Book Banning Attempts Are at Record Highs

A new report from the American Library Association found that the number of challenged titles increased by 65 percent in 2023

Gender Queer: A Memoir by Maia Kobabe
Gender Queer: A Memoir by Maia Kobabe was the ALA's most challenged book in both 2021 and 2022.  Chris Sweda / Chicago Tribune / Tribune News Service via Getty Images

Book-banning efforts reached the highest level ever documented by the American Library Association (ALA) last year, according to a new report.

In 2023, 4,240 unique titles were targeted for censorship in schools and libraries across the country—a 65 percent increase from 2022.

Book challenges are also becoming increasingly common in public libraries. The number of titles targeted at public libraries rose by 92 percent last year, while school libraries saw an 11 percent increase.

“I wake up every morning hoping this is over,” Emily Drabinski, president of ALA, tells the New York Times’ Alexandra Alter. “What I find striking is that this is still happening, and it’s happening with more intensity.”

The reported numbers represent “only a snapshot” of censorship attempts throughout the year, says the association. The ALA calculates its totals using reports filed by library professionals and book challenges covered in the media. Censorship attempts that don’t fall into these categories are not included.

While book banning has a long history in the United States, researchers have tracked a sharp uptick in censorship efforts in recent years. In 2020, the ALA reported that 223 unique book titles were challenged. That number rose to 1,858 in 2021 and then 2,571 in 2022.

Many of these books spotlight the lived experiences of LGBTQ individuals and people of color. In 2023, nearly half of the titles fell into this category.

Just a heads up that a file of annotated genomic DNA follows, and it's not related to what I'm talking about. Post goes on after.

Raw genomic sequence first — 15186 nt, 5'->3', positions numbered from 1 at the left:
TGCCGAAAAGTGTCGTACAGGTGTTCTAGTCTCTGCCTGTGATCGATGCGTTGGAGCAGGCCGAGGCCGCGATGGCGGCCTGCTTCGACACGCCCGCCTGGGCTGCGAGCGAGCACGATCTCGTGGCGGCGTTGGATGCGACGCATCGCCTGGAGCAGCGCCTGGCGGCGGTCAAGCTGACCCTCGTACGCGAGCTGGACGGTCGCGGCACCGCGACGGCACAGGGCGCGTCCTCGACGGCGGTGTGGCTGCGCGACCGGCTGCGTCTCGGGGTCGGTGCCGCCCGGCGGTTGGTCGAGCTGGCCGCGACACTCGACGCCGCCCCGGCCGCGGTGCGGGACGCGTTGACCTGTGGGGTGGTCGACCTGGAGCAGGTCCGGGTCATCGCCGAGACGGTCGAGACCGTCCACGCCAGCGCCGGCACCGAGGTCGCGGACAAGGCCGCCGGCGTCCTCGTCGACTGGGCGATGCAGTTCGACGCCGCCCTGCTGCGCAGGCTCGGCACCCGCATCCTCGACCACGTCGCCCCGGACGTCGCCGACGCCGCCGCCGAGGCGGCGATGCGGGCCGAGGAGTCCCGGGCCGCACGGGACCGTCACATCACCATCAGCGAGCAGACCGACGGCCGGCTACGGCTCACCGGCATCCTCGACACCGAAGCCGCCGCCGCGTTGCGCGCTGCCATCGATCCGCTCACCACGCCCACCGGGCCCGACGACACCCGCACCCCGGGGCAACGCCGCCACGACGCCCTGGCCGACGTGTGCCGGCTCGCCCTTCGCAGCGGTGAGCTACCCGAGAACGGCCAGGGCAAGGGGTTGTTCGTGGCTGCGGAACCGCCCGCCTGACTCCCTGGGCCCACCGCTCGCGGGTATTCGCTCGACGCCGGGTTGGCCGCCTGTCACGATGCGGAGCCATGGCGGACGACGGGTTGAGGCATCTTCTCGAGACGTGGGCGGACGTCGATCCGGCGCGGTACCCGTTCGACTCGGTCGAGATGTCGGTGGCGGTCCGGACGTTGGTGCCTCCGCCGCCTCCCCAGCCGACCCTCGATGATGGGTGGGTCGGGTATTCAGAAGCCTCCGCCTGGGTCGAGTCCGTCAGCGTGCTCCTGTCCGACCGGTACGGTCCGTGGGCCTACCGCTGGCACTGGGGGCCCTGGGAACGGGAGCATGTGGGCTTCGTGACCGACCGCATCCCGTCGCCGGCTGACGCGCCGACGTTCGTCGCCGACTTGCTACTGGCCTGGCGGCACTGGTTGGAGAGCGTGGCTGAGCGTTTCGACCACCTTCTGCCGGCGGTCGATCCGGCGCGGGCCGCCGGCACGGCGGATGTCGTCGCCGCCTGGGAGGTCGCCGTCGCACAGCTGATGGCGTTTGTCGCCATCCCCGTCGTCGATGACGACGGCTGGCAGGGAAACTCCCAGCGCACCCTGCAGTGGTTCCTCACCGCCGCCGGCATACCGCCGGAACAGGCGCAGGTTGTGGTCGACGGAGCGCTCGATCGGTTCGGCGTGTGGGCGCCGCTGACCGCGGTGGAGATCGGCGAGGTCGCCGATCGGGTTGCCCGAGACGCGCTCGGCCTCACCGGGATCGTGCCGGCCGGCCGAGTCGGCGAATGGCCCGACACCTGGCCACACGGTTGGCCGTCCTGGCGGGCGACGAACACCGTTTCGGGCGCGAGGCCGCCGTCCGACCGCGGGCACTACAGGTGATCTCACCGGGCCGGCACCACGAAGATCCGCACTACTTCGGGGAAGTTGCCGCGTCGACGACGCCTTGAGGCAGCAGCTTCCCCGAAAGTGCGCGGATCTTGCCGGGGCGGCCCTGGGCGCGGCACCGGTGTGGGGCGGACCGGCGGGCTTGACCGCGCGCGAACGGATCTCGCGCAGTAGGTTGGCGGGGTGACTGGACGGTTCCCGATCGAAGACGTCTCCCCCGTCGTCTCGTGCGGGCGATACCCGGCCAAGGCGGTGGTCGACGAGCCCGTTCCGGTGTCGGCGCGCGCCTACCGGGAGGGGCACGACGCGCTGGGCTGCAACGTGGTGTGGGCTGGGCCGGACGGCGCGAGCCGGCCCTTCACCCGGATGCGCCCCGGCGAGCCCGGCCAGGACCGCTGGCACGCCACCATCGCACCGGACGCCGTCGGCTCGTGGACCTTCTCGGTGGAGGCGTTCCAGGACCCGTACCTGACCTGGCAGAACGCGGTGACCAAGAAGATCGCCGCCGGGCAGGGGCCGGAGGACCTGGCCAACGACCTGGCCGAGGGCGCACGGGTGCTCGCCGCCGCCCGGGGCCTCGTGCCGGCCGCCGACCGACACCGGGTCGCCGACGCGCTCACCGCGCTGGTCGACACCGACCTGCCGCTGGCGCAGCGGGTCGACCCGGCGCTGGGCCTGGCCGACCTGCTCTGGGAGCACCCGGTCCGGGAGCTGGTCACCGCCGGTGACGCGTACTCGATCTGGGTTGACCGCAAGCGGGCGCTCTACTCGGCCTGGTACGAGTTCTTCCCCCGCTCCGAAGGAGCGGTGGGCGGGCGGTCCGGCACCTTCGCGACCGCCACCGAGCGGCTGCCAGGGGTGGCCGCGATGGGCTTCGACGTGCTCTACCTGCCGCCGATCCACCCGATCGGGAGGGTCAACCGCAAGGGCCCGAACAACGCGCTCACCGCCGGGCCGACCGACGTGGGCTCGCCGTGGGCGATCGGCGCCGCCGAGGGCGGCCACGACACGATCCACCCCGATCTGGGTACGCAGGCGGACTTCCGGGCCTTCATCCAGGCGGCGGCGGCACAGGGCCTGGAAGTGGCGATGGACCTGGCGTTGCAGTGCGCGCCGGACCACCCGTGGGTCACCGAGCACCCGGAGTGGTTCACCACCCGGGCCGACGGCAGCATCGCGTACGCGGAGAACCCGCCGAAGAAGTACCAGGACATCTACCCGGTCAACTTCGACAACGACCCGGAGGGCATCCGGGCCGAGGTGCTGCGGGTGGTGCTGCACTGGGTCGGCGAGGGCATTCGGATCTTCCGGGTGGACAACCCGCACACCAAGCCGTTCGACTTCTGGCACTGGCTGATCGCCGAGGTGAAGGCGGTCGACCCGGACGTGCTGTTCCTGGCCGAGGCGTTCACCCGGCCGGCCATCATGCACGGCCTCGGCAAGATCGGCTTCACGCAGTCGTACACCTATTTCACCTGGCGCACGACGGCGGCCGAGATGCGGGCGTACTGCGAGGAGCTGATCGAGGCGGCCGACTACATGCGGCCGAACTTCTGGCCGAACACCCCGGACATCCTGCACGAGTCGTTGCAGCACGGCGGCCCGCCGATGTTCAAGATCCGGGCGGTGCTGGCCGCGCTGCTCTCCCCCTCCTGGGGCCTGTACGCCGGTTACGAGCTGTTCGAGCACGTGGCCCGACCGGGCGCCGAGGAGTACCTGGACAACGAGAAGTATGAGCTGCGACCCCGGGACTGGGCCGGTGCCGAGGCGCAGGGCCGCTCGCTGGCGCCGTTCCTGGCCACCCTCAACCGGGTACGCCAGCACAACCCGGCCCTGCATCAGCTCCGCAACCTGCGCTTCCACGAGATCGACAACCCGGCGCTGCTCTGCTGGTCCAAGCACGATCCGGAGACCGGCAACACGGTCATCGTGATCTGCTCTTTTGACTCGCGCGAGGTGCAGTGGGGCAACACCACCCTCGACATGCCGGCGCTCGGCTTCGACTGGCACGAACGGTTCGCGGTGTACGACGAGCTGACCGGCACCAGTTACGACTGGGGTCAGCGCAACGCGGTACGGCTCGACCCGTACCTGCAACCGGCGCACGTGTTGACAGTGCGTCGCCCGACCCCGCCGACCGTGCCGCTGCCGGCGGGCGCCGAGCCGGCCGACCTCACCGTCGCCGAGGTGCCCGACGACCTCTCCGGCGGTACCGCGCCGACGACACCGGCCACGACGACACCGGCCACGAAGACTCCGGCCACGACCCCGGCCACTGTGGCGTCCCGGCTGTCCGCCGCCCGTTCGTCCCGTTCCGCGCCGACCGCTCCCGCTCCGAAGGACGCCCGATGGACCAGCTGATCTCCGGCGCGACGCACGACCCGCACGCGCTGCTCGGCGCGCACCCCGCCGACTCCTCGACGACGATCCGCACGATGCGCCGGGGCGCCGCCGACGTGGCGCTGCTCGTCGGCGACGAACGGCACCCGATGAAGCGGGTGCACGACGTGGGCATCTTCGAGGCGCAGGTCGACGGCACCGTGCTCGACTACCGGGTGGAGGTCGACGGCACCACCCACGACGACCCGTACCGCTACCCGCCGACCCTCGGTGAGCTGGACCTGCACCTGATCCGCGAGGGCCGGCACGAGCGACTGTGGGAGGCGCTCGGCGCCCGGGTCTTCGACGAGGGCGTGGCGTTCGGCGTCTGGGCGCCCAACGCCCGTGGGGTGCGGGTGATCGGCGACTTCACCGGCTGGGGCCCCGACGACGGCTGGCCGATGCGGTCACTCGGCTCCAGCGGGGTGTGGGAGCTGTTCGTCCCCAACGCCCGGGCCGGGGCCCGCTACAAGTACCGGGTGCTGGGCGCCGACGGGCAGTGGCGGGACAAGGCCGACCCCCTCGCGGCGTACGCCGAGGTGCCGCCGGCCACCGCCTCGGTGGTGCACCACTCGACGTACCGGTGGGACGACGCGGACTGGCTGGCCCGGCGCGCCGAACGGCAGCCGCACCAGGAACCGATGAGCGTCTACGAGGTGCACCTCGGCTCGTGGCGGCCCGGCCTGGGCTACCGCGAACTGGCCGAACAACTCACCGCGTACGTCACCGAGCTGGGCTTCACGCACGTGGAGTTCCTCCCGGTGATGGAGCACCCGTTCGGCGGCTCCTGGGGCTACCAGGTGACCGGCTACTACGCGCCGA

“Our communities and our country are stronger because of diversity,” says Drabinski in a statement from the ALA. “Libraries that reflect their communities’ diversity promote learning and empathy that some people want to hide or eliminate.”

Many of the challenges came from a relatively small number of activist groups, as Deborah Caldwell-Stone, head of the ALA’s Office for Intellectual Freedom, tells NPR’s Tovia Smith.

“We’re not seeing an individual read a book and raise a concern about a book,” she says. “We’re seeing organized groups go to school boards, go to library boards, demanding the removal of dozens, if not hundreds, of books at a time. They are simply downloading lists from advocacy groups and demanding removal of those books.”

The number of challenges also varied by location. According to the ALA, 17 states saw attempts to ban more than 100 titles: Colorado, Connecticut, Florida, Idaho, Illinois, Iowa, Kentucky, Maryland, Missouri, North Carolina, Ohio, Pennsylvania, Tennessee, Texas, Utah, Virginia and Wisconsin.

The association will publish its annual list of America’s most challenged books on April 8, which falls at the beginning of National Library Week.

In the ALA’s 2022 and 2021 lists, the most challenged book was Gender Queer: A Memoir, a graphic memoir about author Maia Kobabe coming out as nonbinary and asexual. In 2022, Gender Queer was followed by All Boys Aren’t Blue, George M. Johnson’s collection of essays about growing up Black and queer, and The Bluest Eye, Toni Morrison’s seminal novel about a young Black girl dealing with racism and abuse in the 1940s.

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